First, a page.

Housing discrimination on trial at WSU; urban food policies under review at U-M

by

comment
A couple weeks back, we took Time magazine to task for its retelling of — Time’s headline — “The Tragedy of Detroit.” The region’s stark segregation is one of the elements of that, but, as we argued in a blog posting last week, the piece overplays the role of the 1967 riot and underplays other equally troubling factors.

In examining a key factor, the Michigan Roundtable for Diversity and Inclusion puts the federal government on trial – even if it’s only a mock trial — on Friday, Oct. 16. Judge Victoria Roberts of the U.S. District Court in Detroit presides as attorneys argue the fictional — but hardly unrealistic — case of Miller v. Federal Housing Administration, in which attorneys for Miller, an African American, will argue that FHA policies kept him from buying a home in the suburbs in 1949 and 1960, first through FHA-endorsed racially restrictive covenants and then through red lining.

Following the trial, panels will examine how racial housing patterns, in turn, “impact health care, education, employment, business development, entrepreneurship, urban development and mass transit.” Other discussions during the daylong program include the history southeast Michigan housing and the current crisis in home foreclosures.

“Michigan’s history of discrimination continues to impede the state’s progress, and this is something we can only overcome through awareness,” Roundtable President and CEO Thomas Costello said in a press release. “We cannot move to a new beginning without recognizing history.”

The program at WSU costs $30, including continental breakfast, lunch and parking. More information at miroundtable.org or call 517-485-6600.

On the evening before the roundtable, an exhibit at the Museum of Contemporary Art Detroit looks at the intertwined histories of race and housing in metropolitan Detroit.

Meanwhile, looking to the future of the city, the Center for Local, State and Urban Policy at the University of Michigan, hosts a panel next week on “The Role of Urban Food Retail in Detroit’s Economic Development and Revitalization.” Panelists include Randall Fogelman of the Eastern Market Corporation and Margaret Garry of the Michigan Department of Social Services.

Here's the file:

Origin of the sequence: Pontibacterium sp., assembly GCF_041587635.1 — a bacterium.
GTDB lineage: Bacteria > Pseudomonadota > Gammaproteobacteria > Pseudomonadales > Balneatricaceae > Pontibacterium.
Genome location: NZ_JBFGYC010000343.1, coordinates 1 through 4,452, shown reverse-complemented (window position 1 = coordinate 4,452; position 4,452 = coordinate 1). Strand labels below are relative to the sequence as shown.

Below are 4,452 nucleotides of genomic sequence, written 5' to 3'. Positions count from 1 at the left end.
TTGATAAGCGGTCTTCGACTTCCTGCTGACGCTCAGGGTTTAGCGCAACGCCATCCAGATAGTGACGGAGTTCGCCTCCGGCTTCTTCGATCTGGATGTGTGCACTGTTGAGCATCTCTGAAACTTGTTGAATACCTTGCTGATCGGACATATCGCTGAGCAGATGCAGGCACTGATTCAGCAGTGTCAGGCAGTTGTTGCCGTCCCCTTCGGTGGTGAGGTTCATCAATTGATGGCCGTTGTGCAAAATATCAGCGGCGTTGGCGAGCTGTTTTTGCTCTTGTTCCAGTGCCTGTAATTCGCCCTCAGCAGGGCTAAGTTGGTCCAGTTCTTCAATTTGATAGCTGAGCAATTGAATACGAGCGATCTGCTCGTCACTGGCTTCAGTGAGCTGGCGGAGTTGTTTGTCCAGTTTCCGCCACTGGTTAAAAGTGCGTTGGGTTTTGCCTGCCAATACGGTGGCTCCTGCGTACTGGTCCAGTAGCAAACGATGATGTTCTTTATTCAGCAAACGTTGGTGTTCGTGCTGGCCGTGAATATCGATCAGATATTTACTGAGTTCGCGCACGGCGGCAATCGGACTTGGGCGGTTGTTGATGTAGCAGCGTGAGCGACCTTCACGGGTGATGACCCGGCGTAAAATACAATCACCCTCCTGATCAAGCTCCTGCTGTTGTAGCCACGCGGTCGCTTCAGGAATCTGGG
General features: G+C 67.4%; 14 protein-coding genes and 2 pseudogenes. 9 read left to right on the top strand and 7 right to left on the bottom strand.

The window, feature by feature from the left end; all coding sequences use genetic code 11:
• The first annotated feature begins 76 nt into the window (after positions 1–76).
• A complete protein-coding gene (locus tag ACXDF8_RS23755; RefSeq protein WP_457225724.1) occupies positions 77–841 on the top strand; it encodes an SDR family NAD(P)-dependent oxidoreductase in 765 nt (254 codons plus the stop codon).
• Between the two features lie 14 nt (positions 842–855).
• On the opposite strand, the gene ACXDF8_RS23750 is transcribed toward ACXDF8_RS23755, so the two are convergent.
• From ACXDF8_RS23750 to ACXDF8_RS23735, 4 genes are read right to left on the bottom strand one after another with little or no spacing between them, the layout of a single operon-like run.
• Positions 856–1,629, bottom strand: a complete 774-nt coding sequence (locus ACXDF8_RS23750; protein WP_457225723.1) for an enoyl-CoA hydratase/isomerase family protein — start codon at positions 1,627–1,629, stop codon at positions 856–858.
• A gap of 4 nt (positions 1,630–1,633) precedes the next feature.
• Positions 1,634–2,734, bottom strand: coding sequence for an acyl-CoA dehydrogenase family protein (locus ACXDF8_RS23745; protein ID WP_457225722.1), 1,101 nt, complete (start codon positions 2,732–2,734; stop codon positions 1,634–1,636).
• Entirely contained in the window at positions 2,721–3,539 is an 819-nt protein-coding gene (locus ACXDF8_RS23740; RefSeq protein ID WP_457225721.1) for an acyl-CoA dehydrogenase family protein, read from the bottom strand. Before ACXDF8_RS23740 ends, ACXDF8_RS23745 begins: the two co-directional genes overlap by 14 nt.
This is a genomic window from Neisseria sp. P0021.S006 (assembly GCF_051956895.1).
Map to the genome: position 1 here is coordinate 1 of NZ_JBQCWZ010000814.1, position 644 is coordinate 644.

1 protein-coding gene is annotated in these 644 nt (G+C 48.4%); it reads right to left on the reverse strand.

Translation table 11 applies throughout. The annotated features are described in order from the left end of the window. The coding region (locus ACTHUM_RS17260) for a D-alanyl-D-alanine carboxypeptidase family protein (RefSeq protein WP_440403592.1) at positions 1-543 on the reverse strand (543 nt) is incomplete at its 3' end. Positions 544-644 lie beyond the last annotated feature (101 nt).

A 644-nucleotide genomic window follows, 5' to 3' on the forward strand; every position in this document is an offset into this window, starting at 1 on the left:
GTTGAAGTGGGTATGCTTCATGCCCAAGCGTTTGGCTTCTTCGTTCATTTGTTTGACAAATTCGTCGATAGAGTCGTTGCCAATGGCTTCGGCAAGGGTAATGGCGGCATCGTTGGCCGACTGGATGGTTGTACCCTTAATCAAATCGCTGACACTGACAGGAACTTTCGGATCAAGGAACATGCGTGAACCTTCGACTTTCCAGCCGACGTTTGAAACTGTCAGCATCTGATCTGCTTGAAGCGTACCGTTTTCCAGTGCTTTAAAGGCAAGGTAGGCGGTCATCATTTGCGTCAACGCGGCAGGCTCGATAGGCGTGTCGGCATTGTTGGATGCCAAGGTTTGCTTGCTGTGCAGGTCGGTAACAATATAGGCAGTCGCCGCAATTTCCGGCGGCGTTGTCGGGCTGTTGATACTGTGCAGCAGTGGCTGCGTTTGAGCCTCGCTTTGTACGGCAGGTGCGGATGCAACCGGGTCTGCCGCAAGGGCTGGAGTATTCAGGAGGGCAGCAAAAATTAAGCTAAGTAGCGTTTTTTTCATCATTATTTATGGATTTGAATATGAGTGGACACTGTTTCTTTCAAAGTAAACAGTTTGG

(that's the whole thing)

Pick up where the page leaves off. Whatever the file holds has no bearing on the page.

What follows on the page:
That program is held at the Gerald R. Ford School of Public Policy, Annenberg Auditorium, 1120 Weill Hall, 735 South State St., Ann Arbor.

That program is to be held Wednesday, Oct. 21, from 4-5:30 p.m. It is free and open to the public. More information at closup.umich.edu or by calling 734-647-4091.

Tags

We welcome readers to submit letters regarding articles and content in Detroit Metro Times. Letters should be a minimum of 150 words, refer to content that has appeared on Detroit Metro Times, and must include the writer's full name, address, and phone number for verification purposes. No attachments will be considered. Writers of letters selected for publication will be notified via email. Letters may be edited and shortened for space.

Email us at letters@metrotimes.com.

Detroit Metro Times works for you, and your support is essential.

Our small but mighty local team works tirelessly to bring you high-quality, uncensored news and cultural coverage of Detroit and beyond.

Unlike many newspapers, ours is free – and we'd like to keep it that way, because we believe, now more than ever, everyone deserves access to accurate, independent coverage of their community.

Whether it's a one-time acknowledgement of this article or an ongoing pledge, your support helps keep Detroit's true free press free.